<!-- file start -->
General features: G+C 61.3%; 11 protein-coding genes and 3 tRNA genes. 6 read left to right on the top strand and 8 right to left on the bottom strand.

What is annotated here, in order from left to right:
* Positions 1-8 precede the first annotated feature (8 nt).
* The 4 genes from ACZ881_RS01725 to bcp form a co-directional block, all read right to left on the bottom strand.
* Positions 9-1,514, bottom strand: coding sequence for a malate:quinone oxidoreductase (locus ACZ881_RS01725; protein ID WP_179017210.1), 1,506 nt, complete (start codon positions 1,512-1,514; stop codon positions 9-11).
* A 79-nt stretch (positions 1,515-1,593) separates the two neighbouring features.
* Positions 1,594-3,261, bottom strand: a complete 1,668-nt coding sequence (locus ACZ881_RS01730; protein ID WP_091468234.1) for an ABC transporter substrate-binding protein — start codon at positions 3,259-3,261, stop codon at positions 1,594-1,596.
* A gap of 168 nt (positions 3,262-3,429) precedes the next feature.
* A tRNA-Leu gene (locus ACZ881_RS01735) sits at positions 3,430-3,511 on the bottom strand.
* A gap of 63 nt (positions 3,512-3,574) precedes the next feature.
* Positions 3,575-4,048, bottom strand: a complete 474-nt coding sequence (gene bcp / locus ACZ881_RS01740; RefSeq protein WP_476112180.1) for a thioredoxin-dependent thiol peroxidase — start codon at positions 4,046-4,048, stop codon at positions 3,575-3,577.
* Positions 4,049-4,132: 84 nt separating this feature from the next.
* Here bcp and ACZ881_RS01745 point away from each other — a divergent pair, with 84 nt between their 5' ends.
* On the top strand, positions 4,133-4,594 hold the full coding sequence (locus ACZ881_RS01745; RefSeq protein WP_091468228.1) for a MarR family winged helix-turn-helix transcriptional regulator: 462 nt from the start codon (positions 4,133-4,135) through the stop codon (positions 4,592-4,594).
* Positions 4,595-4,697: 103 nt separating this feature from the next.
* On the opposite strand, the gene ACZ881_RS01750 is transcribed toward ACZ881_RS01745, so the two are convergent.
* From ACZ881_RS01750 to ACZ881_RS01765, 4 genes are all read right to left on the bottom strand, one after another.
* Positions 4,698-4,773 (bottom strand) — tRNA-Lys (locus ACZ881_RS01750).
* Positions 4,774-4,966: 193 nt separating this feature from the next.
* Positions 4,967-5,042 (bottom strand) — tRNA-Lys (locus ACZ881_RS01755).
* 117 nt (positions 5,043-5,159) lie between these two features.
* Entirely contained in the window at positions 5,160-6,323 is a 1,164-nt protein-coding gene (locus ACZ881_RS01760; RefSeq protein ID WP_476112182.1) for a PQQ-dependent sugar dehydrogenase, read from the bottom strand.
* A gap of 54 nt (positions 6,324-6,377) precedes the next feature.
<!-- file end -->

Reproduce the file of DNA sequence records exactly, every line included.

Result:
General features: G+C 61.3%; 11 protein-coding genes and 3 tRNA genes. 6 read left to right on the top strand and 8 right to left on the bottom strand.

What is annotated here, in order from left to right:
* Positions 1-8 precede the first annotated feature (8 nt).
* The 4 genes from ACZ881_RS01725 to bcp form a co-directional block, all read right to left on the bottom strand.
* Positions 9-1,514, bottom strand: coding sequence for a malate:quinone oxidoreductase (locus ACZ881_RS01725; protein ID WP_179017210.1), 1,506 nt, complete (start codon positions 1,512-1,514; stop codon positions 9-11).
* A 79-nt stretch (positions 1,515-1,593) separates the two neighbouring features.
* Positions 1,594-3,261, bottom strand: a complete 1,668-nt coding sequence (locus ACZ881_RS01730; protein ID WP_091468234.1) for an ABC transporter substrate-binding protein — start codon at positions 3,259-3,261, stop codon at positions 1,594-1,596.
* A gap of 168 nt (positions 3,262-3,429) precedes the next feature.
* A tRNA-Leu gene (locus ACZ881_RS01735) sits at positions 3,430-3,511 on the bottom strand.
* A gap of 63 nt (positions 3,512-3,574) precedes the next feature.
* Positions 3,575-4,048, bottom strand: a complete 474-nt coding sequence (gene bcp / locus ACZ881_RS01740; RefSeq protein WP_476112180.1) for a thioredoxin-dependent thiol peroxidase — start codon at positions 4,046-4,048, stop codon at positions 3,575-3,577.
* Positions 4,049-4,132: 84 nt separating this feature from the next.
* Here bcp and ACZ881_RS01745 point away from each other — a divergent pair, with 84 nt between their 5' ends.
* On the top strand, positions 4,133-4,594 hold the full coding sequence (locus ACZ881_RS01745; RefSeq protein WP_091468228.1) for a MarR family winged helix-turn-helix transcriptional regulator: 462 nt from the start codon (positions 4,133-4,135) through the stop codon (positions 4,592-4,594).
* Positions 4,595-4,697: 103 nt separating this feature from the next.
* On the opposite strand, the gene ACZ881_RS01750 is transcribed toward ACZ881_RS01745, so the two are convergent.
* From ACZ881_RS01750 to ACZ881_RS01765, 4 genes are all read right to left on the bottom strand, one after another.
* Positions 4,698-4,773 (bottom strand) — tRNA-Lys (locus ACZ881_RS01750).
* Positions 4,774-4,966: 193 nt separating this feature from the next.
* Positions 4,967-5,042 (bottom strand) — tRNA-Lys (locus ACZ881_RS01755).
* 117 nt (positions 5,043-5,159) lie between these two features.
* Entirely contained in the window at positions 5,160-6,323 is a 1,164-nt protein-coding gene (locus ACZ881_RS01760; RefSeq protein ID WP_476112182.1) for a PQQ-dependent sugar dehydrogenase, read from the bottom strand.
* A gap of 54 nt (positions 6,324-6,377) precedes the next feature.